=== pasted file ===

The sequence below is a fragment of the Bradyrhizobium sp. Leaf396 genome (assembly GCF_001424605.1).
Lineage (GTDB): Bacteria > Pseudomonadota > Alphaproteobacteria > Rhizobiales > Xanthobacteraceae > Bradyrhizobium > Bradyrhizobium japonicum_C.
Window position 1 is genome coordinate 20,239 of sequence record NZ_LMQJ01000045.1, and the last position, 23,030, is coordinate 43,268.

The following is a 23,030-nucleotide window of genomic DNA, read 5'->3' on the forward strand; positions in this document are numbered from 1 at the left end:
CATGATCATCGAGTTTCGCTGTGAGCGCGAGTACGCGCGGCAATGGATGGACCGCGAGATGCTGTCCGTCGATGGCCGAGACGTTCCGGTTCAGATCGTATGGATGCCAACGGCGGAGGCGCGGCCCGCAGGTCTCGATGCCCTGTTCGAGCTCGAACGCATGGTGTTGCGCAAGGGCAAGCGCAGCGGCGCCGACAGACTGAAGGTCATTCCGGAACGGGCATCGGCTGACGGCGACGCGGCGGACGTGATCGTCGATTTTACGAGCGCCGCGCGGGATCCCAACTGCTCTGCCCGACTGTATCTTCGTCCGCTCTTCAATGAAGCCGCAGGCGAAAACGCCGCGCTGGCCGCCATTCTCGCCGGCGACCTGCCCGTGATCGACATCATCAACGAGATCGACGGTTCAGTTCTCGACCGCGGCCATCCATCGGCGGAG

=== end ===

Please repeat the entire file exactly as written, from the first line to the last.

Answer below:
The sequence below is a fragment of the Bradyrhizobium sp. Leaf396 genome (assembly GCF_001424605.1).
Lineage (GTDB): Bacteria > Pseudomonadota > Alphaproteobacteria > Rhizobiales > Xanthobacteraceae > Bradyrhizobium > Bradyrhizobium japonicum_C.
Window position 1 is genome coordinate 20,239 of sequence record NZ_LMQJ01000045.1, and the last position, 23,030, is coordinate 43,268.

The following is a 23,030-nucleotide window of genomic DNA, read 5'->3' on the forward strand; positions in this document are numbered from 1 at the left end:
CATGATCATCGAGTTTCGCTGTGAGCGCGAGTACGCGCGGCAATGGATGGACCGCGAGATGCTGTCCGTCGATGGCCGAGACGTTCCGGTTCAGATCGTATGGATGCCAACGGCGGAGGCGCGGCCCGCAGGTCTCGATGCCCTGTTCGAGCTCGAACGCATGGTGTTGCGCAAGGGCAAGCGCAGCGGCGCCGACAGACTGAAGGTCATTCCGGAACGGGCATCGGCTGACGGCGACGCGGCGGACGTGATCGTCGATTTTACGAGCGCCGCGCGGGATCCCAACTGCTCTGCCCGACTGTATCTTCGTCCGCTCTTCAATGAAGCCGCAGGCGAAAACGCCGCGCTGGCCGCCATTCTCGCCGGCGACCTGCCCGTGATCGACATCATCAACGAGATCGACGGTTCAGTTCTCGACCGCGGCCATCCATCGGCGGAG